Zvonimir Tosic: I don't understand Olympus. Why they issue an E-Px camera, then also an E-PLx camera which is basically bastardised and cheap E-Px? Why they follow the logic, or the lack of it, of the DSLR manufacturers? For example, why they don't keep the value and the appeal of the E-Px cameras by issuing a separate line of fixed, quality retractable lens cameras with the same sensor and in the similar design (but a camera category that is more like the Coolpix A and Ricoh GR, or even Fuji X100s)? The small form factor of the mirrorless offer would really show its truer potential, and would not devaluate the appeal of the Pen camera. (And then on top those two lines, have an OM-D like offer too). In retrospect, by now they could practically own the market which Fujifilm, Sigma, Nikon ad Ricoh try to create and establish themselves with their fixed-lens, large sensor enthusiast cameras.I appreciate your answers.
Why do people who have no idea how to successfully operate a corporation believe that they can run a corporation so easily?
Managarm: Leonard NIMOY!
Seeing is believing...
My only consolation is that I have more music talent than Bryan Adams.
Or Snapseed + GooglePlus = Instagram + Facebook.
....which is not going to happen either.
Timmbits: I was a little upset when they discontinues igoogle.com ...it brought everything together into the best homepage we had ever seen.
Google used to be a one stop shop for a diversity of tidbits - tools here and there - that made it compelling to use google.
But as google sheds parts and components because of money problems and internal cost-cutting, it is becoming less and less attractive.
The whole was worth far more than the sum of it's parts... and now that they are breaking everything off, the ship is sinking for me.
Time to jump ship - Google has rendered itself useless to me.
First it was iGoogle, which was just fantastic, and exactly what I wanted.
Then they start chopping away at other things because not enough people use them? Do enough people use Google+? What about Chrome OS? Maybe they should cut them off too!
mjolnirq: [Off-topic] question about language :)
I am a non-native English speaker, and the sentence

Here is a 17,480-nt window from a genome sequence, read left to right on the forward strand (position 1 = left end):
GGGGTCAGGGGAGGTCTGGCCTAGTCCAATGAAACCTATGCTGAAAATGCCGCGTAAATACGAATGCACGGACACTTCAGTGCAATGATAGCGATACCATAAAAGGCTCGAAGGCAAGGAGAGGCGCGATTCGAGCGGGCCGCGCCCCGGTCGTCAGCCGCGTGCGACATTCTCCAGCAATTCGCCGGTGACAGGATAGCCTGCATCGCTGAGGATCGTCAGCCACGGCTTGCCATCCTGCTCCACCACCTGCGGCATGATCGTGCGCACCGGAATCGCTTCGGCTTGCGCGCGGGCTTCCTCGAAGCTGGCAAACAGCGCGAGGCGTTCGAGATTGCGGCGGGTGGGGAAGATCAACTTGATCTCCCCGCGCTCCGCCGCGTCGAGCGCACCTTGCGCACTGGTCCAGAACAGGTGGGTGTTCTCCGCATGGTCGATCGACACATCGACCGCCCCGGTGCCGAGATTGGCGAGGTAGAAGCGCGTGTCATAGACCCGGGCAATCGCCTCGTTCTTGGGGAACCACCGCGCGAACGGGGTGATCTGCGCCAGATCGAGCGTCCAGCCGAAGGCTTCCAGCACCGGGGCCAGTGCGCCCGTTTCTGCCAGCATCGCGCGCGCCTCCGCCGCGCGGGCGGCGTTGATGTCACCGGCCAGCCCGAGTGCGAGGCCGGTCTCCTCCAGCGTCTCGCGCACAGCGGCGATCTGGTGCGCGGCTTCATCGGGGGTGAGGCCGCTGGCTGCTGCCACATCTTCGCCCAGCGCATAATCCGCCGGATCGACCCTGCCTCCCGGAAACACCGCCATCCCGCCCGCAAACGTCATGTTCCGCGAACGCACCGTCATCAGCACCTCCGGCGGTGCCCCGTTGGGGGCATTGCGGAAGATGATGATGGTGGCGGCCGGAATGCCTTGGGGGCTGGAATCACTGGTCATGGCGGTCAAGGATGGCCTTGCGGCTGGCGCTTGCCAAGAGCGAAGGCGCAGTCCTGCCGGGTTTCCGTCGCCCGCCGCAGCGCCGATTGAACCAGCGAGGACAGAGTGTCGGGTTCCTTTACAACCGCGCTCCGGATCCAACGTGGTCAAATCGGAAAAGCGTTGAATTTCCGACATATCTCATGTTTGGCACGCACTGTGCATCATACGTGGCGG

a) "Currently these screens utilize the fairly rare metal, indium"
caught my attention. Is it grammatically correct or should it read either
b) "Currently these screens utilize the fairly rare metal indium"
c) "Currently these screens utilize a fairly rare metal, indium"
? Both version b) and version c) would have an exact correspondent for the use of the comma in Italian, my native language, but the use of the comma as in a) would be unusual/wrong in Italian, hence the question.
Actually, I thought the correct way to write this sentence is:
"Currently, these screens utilize the fairly rare metal, indium."
Notice the first comma after "Currently", and the last comma after "metal".
nawknai: This is like a rich guy suggesting that poor people just earn more money.
I grew up in the 'burbs.
I live in the city now, so I can try some street photography, but landscape photography is on hold until my next vacation.
Well, I didn't say that if I drive 100 km away, I couldn't find something worth photographing. I could easily take beautiful landscape photos in a myriad of places.
I used to live within 10 minute walk of several beaches (and just 1 minute from the ocean). Guess what? Lots of photos of the same subject, and without being prompted by any article.
Heck, maybe I should have written an article proclaiming how easy it is. ;)
I don't live within an hour walk from anything that wouldn't be considered street photography.
If you didn't literally mean "the same subject at different angles" (i.e. the same city, but not necessarily the same building or street), which I'm fairly sure you did imply, then I've already done so with street photography.
This is like a rich guy suggesting that poor people just earn more money.
David Hart: Looking through the posted pictures, the only photos that stood out for me were from Toby Smith and Nadya Wasylko.
Toby's photos makes me curious about each location. It makes sense that he's worked with National Geographic.
Nadya Wasylko's Photos are staged model photos, but they feel fresh. Perhaps it's just because I never read fashion magazines.
The other photos just didn't grab my attention.
It does seem like the photographers were picked for their commercial endeavours. There is nothing wrong with using this criteria and I'm happy for their success.
I do think that the use of the word "Emerging" is confusing, given each photographer's resume. I was expecting to read about photographers who were just starting out (i.e. first job, first gallery show, etc.).
Yeah, some of them are quite good, but for example, look at James Michelfelder & Therese Sommerseth's photos. I like them, but they're kind of what I expect to see from a sports magazine studio shot, so I'd only rate them as "photos I liked" rather than "impressive."
Mssimo: Take a look a Geordie Wood's photos. Its the last one.
Why? Are you Geordie Wood?
I looked at every photo. That's 90 photos, right?
I was impressed with 2 or 3 photos, generally liked 15-20 photos, and laughed at 4 or 5 of them as I shook my head in disbelief (oh Muge....).